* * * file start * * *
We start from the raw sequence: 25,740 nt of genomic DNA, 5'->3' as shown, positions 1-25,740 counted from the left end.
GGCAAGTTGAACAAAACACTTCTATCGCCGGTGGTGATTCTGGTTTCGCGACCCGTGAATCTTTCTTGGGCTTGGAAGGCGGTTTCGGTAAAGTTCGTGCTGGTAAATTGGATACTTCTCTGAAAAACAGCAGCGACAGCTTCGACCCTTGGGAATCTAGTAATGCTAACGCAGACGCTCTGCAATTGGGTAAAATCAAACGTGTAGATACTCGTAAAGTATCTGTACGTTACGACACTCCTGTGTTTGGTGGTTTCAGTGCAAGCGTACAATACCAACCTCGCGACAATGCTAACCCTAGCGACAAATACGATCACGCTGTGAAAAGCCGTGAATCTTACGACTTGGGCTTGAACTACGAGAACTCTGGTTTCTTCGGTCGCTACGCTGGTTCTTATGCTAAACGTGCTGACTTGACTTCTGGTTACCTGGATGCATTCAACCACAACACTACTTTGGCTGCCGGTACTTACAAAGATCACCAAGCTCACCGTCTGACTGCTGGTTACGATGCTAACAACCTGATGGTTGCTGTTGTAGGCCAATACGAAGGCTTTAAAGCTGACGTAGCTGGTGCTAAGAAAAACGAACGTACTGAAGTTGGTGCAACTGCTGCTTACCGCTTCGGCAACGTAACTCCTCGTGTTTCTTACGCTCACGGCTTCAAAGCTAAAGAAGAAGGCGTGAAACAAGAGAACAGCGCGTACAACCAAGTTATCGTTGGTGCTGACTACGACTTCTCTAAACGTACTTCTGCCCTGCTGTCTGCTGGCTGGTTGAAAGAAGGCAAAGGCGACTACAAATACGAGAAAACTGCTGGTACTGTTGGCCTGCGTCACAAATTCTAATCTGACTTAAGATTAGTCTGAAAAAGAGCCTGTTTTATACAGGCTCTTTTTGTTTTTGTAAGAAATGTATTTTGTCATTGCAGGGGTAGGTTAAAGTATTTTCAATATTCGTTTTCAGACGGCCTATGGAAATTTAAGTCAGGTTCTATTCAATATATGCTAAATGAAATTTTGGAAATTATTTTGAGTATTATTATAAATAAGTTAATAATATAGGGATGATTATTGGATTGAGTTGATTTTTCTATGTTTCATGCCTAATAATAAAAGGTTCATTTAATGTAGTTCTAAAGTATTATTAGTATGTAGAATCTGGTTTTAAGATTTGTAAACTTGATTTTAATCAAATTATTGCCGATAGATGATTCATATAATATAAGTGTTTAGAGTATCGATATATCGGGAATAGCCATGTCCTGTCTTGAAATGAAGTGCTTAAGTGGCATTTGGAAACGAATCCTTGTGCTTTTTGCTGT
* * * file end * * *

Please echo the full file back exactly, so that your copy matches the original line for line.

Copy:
We start from the raw sequence: 25,740 nt of genomic DNA, 5'->3' as shown, positions 1-25,740 counted from the left end.
GGCAAGTTGAACAAAACACTTCTATCGCCGGTGGTGATTCTGGTTTCGCGACCCGTGAATCTTTCTTGGGCTTGGAAGGCGGTTTCGGTAAAGTTCGTGCTGGTAAATTGGATACTTCTCTGAAAAACAGCAGCGACAGCTTCGACCCTTGGGAATCTAGTAATGCTAACGCAGACGCTCTGCAATTGGGTAAAATCAAACGTGTAGATACTCGTAAAGTATCTGTACGTTACGACACTCCTGTGTTTGGTGGTTTCAGTGCAAGCGTACAATACCAACCTCGCGACAATGCTAACCCTAGCGACAAATACGATCACGCTGTGAAAAGCCGTGAATCTTACGACTTGGGCTTGAACTACGAGAACTCTGGTTTCTTCGGTCGCTACGCTGGTTCTTATGCTAAACGTGCTGACTTGACTTCTGGTTACCTGGATGCATTCAACCACAACACTACTTTGGCTGCCGGTACTTACAAAGATCACCAAGCTCACCGTCTGACTGCTGGTTACGATGCTAACAACCTGATGGTTGCTGTTGTAGGCCAATACGAAGGCTTTAAAGCTGACGTAGCTGGTGCTAAGAAAAACGAACGTACTGAAGTTGGTGCAACTGCTGCTTACCGCTTCGGCAACGTAACTCCTCGTGTTTCTTACGCTCACGGCTTCAAAGCTAAAGAAGAAGGCGTGAAACAAGAGAACAGCGCGTACAACCAAGTTATCGTTGGTGCTGACTACGACTTCTCTAAACGTACTTCTGCCCTGCTGTCTGCTGGCTGGTTGAAAGAAGGCAAAGGCGACTACAAATACGAGAAAACTGCTGGTACTGTTGGCCTGCGTCACAAATTCTAATCTGACTTAAGATTAGTCTGAAAAAGAGCCTGTTTTATACAGGCTCTTTTTGTTTTTGTAAGAAATGTATTTTGTCATTGCAGGGGTAGGTTAAAGTATTTTCAATATTCGTTTTCAGACGGCCTATGGAAATTTAAGTCAGGTTCTATTCAATATATGCTAAATGAAATTTTGGAAATTATTTTGAGTATTATTATAAATAAGTTAATAATATAGGGATGATTATTGGATTGAGTTGATTTTTCTATGTTTCATGCCTAATAATAAAAGGTTCATTTAATGTAGTTCTAAAGTATTATTAGTATGTAGAATCTGGTTTTAAGATTTGTAAACTTGATTTTAATCAAATTATTGCCGATAGATGATTCATATAATATAAGTGTTTAGAGTATCGATATATCGGGAATAGCCATGTCCTGTCTTGAAATGAAGTGCTTAAGTGGCATTTGGAAACGAATCCTTGTGCTTTTTGCTGT